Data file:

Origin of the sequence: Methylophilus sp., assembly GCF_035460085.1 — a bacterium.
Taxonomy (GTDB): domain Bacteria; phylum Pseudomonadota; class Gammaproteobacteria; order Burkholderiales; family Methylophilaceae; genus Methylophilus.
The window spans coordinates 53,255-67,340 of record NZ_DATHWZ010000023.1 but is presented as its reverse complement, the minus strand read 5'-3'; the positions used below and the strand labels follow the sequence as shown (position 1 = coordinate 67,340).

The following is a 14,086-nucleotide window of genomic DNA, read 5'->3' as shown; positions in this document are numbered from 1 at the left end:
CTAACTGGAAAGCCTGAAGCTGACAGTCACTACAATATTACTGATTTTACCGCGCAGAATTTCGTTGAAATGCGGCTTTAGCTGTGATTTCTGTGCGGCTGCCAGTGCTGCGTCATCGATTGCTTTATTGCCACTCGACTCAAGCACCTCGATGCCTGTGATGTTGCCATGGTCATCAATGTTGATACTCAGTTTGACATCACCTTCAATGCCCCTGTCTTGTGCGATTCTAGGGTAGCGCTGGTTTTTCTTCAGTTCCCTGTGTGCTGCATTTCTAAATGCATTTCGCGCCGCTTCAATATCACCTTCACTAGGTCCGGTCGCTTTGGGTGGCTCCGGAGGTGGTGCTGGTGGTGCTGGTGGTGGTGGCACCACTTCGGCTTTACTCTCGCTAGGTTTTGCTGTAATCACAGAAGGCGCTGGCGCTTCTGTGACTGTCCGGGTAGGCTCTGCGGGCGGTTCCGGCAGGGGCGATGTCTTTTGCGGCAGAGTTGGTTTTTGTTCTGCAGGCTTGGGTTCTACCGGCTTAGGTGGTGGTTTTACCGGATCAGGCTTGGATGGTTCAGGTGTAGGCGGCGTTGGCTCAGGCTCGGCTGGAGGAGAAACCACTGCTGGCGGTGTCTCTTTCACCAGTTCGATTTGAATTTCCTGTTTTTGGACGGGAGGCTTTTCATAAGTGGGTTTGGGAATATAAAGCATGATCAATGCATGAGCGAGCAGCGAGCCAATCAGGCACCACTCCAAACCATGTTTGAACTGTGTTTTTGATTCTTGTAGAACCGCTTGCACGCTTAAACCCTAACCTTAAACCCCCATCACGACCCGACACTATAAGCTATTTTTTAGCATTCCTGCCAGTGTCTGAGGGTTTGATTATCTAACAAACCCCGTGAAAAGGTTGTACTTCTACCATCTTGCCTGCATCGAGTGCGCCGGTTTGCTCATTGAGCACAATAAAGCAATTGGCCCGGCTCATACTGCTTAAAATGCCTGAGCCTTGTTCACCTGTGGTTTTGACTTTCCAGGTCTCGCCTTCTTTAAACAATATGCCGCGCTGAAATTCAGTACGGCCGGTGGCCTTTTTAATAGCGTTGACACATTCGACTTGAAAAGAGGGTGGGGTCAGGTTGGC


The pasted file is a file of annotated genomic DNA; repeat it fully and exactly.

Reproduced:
Origin of the sequence: Methylophilus sp., assembly GCF_035460085.1 — a bacterium.
Taxonomy (GTDB): domain Bacteria; phylum Pseudomonadota; class Gammaproteobacteria; order Burkholderiales; family Methylophilaceae; genus Methylophilus.
The window spans coordinates 53,255-67,340 of record NZ_DATHWZ010000023.1 but is presented as its reverse complement, the minus strand read 5'-3'; the positions used below and the strand labels follow the sequence as shown (position 1 = coordinate 67,340).

The following is a 14,086-nucleotide window of genomic DNA, read 5'->3' as shown; positions in this document are numbered from 1 at the left end:
CTAACTGGAAAGCCTGAAGCTGACAGTCACTACAATATTACTGATTTTACCGCGCAGAATTTCGTTGAAATGCGGCTTTAGCTGTGATTTCTGTGCGGCTGCCAGTGCTGCGTCATCGATTGCTTTATTGCCACTCGACTCAAGCACCTCGATGCCTGTGATGTTGCCATGGTCATCAATGTTGATACTCAGTTTGACATCACCTTCAATGCCCCTGTCTTGTGCGATTCTAGGGTAGCGCTGGTTTTTCTTCAGTTCCCTGTGTGCTGCATTTCTAAATGCATTTCGCGCCGCTTCAATATCACCTTCACTAGGTCCGGTCGCTTTGGGTGGCTCCGGAGGTGGTGCTGGTGGTGCTGGTGGTGGTGGCACCACTTCGGCTTTACTCTCGCTAGGTTTTGCTGTAATCACAGAAGGCGCTGGCGCTTCTGTGACTGTCCGGGTAGGCTCTGCGGGCGGTTCCGGCAGGGGCGATGTCTTTTGCGGCAGAGTTGGTTTTTGTTCTGCAGGCTTGGGTTCTACCGGCTTAGGTGGTGGTTTTACCGGATCAGGCTTGGATGGTTCAGGTGTAGGCGGCGTTGGCTCAGGCTCGGCTGGAGGAGAAACCACTGCTGGCGGTGTCTCTTTCACCAGTTCGATTTGAATTTCCTGTTTTTGGACGGGAGGCTTTTCATAAGTGGGTTTGGGAATATAAAGCATGATCAATGCATGAGCGAGCAGCGAGCCAATCAGGCACCACTCCAAACCATGTTTGAACTGTGTTTTTGATTCTTGTAGAACCGCTTGCACGCTTAAACCCTAACCTTAAACCCCCATCACGACCCGACACTATAAGCTATTTTTTAGCATTCCTGCCAGTGTCTGAGGGTTTGATTATCTAACAAACCCCGTGAAAAGGTTGTACTTCTACCATCTTGCCTGCATCGAGTGCGCCGGTTTGCTCATTGAGCACAATAAAGCAATTGGCCCGGCTCATACTGCTTAAAATGCCTGAGCCTTGTTCACCTGTGGTTTTGACTTTCCAGGTCTCGCCTTCTTTAAACAATATGCCGCGCTGAAATTCAGTACGGCCGGTGGCCTTTTTAATAGCGTTGACACATTCGACTTGAAAAGAGGGTGGGGTCAGGTTGGC